DUBAI (Reuters) - A U.S. citizen was jailed for 10 years in Bahrain on Tuesday on charges of attempted murder during a disturbance related to Shi'ite Muslim demands for greater rights, his lawyer said.
The State Department confirmed the jailing of American-born Tagi al-Maidan for 10 years and said his lawyer would appeal the sentence.
Bahrain has seen almost daily protests by members of the Shi'ite majority since February 2011, when it quelled a Shi'ite-led uprising demanding that the Sunni al-Khalifa dynasty give up power.
Maidan had earlier told Reuters the charges against him were false but that he had made a false confession under torture after his detention in October last year.
The government has denied any abuse in the incident, saying it has a "zero-tolerance policy" towards torture.
"The sentence was 10 years. We will appeal as soon as possible," his lawyer, Mohammed al-Jishi, told Reuters. "The sentence was unexpected. There is no conclusive evidence against Tagi."
A government official declined to comment until questions were emailed.
The State Department said the United States was in touch with Bahraini government about Maidan's case and was following it closely.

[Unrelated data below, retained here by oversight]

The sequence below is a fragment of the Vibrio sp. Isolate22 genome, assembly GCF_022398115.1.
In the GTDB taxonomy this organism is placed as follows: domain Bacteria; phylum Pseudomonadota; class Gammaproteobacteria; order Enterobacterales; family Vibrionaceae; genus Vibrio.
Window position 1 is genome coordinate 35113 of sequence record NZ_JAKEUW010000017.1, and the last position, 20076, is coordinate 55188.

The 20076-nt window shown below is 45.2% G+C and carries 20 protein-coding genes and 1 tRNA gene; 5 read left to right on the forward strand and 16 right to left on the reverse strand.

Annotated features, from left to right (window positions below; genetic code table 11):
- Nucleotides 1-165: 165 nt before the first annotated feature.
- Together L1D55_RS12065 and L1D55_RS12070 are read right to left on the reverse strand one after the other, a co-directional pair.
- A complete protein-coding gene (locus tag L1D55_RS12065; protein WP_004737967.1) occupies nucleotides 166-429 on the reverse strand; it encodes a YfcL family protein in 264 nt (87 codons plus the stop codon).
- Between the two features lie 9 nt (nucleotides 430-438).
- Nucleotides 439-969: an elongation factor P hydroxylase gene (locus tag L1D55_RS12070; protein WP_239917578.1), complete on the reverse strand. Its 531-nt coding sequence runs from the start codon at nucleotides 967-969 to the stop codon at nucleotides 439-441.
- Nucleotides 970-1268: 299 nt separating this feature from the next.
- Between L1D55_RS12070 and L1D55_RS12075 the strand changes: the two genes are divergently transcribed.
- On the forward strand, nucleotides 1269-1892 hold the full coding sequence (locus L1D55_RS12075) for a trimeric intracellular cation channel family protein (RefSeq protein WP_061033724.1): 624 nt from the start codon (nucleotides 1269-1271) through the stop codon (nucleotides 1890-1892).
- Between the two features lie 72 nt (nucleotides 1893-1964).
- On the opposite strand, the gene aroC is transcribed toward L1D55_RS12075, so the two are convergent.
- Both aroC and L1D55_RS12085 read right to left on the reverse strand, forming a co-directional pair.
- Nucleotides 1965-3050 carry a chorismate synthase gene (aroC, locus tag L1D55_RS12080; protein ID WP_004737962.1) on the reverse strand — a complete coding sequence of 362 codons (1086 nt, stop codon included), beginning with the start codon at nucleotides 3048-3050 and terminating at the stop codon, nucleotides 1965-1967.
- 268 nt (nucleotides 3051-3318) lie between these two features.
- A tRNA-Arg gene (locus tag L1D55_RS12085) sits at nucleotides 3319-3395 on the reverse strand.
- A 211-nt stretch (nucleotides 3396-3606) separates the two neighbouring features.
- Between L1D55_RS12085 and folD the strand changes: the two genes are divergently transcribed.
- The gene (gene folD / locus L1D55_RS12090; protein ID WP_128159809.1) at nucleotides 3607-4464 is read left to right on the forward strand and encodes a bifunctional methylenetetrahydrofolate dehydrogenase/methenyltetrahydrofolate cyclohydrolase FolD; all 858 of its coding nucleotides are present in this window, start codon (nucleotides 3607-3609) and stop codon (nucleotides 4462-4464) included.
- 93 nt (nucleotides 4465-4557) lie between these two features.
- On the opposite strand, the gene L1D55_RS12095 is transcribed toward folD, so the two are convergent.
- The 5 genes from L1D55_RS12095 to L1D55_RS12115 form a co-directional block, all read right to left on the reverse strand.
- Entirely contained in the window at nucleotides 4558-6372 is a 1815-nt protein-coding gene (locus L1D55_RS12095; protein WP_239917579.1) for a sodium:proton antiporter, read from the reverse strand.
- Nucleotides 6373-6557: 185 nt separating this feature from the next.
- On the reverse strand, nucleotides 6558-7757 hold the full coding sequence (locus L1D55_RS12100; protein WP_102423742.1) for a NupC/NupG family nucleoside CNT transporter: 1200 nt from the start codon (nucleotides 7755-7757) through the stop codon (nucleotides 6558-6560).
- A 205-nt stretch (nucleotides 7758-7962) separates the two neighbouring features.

"We continue to consult with officials of the government of Bahrain regarding Mr. al-Maidan's safety and welfare, his treatment in prison including his medical and nutritional needs, and the Bahraini court system's judicial proceedings," the State Department said in a statement.
It said Maidan has repeatedly told a U.S. consular officer he had not been tortured.
"We have been informed by Bahraini authorities from the Ministry of Interior that Mr. Al-Maidan is being seen by a medical doctor regularly; the detention center told the Embassy he was last seen by a doctor on June 23," the State Department added.
Maidan's sister Noura attended Tuesday's court session and said U.S. consular officials were present.
"After the sentence was read, Tagi was calm and he looked down towards the ground," she said. "He was in a state of shock."
Maidan was born in the United States to a Bahraini mother and Saudi father and his status as a U.S. national has thrown a spotlight on the complex relationship between Washington and Bahrain.
The Gulf kingdom is a U.S. ally in a volatile region and has long provided a base for the U.S. Navy's Fifth Fleet; but at the same time it faces criticism over its record on human rights that the United States champions.
The persistent unrest has placed Bahrain on the front line of a struggle for regional influence between Sunni Saudi Arabia, Bahrain's close ally, and Shi'ite Iran, which denies Bahraini accusations of fomenting Shi'ite protests.
Bahrain's Shi'ites have long complained of entrenched discrimination in areas such as employment and public services, despite the denials of the Sunni-led government.
Local and international rights groups say many other Shi'ite Bahraini youths have been arbitrarily arrested and jailed since 2011 for alleged offences against Bahrain's security forces. The government denies making any arbitrary arrests.
(Reporting by Yara Bayoumy; Additional reporting by Lesley Wroughton in Washington. Editing by William Maclean, Kevin Liffey and Cynthia Osterman)